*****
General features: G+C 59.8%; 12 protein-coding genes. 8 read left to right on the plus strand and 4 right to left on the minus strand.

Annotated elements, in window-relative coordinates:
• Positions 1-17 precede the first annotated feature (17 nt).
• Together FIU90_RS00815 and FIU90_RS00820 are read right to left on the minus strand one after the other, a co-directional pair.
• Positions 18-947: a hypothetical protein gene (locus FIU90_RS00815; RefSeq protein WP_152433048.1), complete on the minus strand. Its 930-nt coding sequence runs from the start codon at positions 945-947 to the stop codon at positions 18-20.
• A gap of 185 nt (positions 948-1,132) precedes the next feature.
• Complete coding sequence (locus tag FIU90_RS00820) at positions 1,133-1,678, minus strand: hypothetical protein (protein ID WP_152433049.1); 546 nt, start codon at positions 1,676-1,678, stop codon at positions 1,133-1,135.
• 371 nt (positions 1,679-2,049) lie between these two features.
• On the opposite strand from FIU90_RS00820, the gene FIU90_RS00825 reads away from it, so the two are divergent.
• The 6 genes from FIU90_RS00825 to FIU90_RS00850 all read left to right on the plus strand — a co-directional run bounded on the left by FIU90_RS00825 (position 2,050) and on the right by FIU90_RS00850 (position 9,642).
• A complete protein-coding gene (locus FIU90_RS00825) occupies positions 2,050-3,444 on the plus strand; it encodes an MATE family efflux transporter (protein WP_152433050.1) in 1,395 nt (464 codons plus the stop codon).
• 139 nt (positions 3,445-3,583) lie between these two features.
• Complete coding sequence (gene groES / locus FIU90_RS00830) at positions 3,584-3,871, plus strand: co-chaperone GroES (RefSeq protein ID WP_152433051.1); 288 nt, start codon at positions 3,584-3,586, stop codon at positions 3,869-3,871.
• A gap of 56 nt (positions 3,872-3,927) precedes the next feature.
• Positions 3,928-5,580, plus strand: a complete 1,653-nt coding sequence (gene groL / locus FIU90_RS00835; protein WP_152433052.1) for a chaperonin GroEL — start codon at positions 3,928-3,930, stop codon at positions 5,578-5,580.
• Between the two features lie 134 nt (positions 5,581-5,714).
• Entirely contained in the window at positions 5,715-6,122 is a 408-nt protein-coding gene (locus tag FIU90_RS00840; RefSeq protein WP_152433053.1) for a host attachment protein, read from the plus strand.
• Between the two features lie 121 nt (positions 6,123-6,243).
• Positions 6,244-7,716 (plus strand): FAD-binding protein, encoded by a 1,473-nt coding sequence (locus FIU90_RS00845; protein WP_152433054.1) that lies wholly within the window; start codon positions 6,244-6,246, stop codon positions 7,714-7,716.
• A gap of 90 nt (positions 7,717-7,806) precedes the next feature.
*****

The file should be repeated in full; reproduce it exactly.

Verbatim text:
General features: G+C 59.8%; 12 protein-coding genes. 8 read left to right on the plus strand and 4 right to left on the minus strand.

Annotated elements, in window-relative coordinates:
• Positions 1-17 precede the first annotated feature (17 nt).
• Together FIU90_RS00815 and FIU90_RS00820 are read right to left on the minus strand one after the other, a co-directional pair.
• Positions 18-947: a hypothetical protein gene (locus FIU90_RS00815; RefSeq protein WP_152433048.1), complete on the minus strand. Its 930-nt coding sequence runs from the start codon at positions 945-947 to the stop codon at positions 18-20.
• A gap of 185 nt (positions 948-1,132) precedes the next feature.
• Complete coding sequence (locus tag FIU90_RS00820) at positions 1,133-1,678, minus strand: hypothetical protein (protein ID WP_152433049.1); 546 nt, start codon at positions 1,676-1,678, stop codon at positions 1,133-1,135.
• 371 nt (positions 1,679-2,049) lie between these two features.
• On the opposite strand from FIU90_RS00820, the gene FIU90_RS00825 reads away from it, so the two are divergent.
• The 6 genes from FIU90_RS00825 to FIU90_RS00850 all read left to right on the plus strand — a co-directional run bounded on the left by FIU90_RS00825 (position 2,050) and on the right by FIU90_RS00850 (position 9,642).
• A complete protein-coding gene (locus FIU90_RS00825) occupies positions 2,050-3,444 on the plus strand; it encodes an MATE family efflux transporter (protein WP_152433050.1) in 1,395 nt (464 codons plus the stop codon).
• 139 nt (positions 3,445-3,583) lie between these two features.
• Complete coding sequence (gene groES / locus FIU90_RS00830) at positions 3,584-3,871, plus strand: co-chaperone GroES (RefSeq protein ID WP_152433051.1); 288 nt, start codon at positions 3,584-3,586, stop codon at positions 3,869-3,871.
• A gap of 56 nt (positions 3,872-3,927) precedes the next feature.
• Positions 3,928-5,580, plus strand: a complete 1,653-nt coding sequence (gene groL / locus FIU90_RS00835; protein WP_152433052.1) for a chaperonin GroEL — start codon at positions 3,928-3,930, stop codon at positions 5,578-5,580.
• Between the two features lie 134 nt (positions 5,581-5,714).
• Entirely contained in the window at positions 5,715-6,122 is a 408-nt protein-coding gene (locus tag FIU90_RS00840; RefSeq protein WP_152433053.1) for a host attachment protein, read from the plus strand.
• Between the two features lie 121 nt (positions 6,123-6,243).
• Positions 6,244-7,716 (plus strand): FAD-binding protein, encoded by a 1,473-nt coding sequence (locus FIU90_RS00845; protein WP_152433054.1) that lies wholly within the window; start codon positions 6,244-6,246, stop codon positions 7,714-7,716.
• A gap of 90 nt (positions 7,717-7,806) precedes the next feature.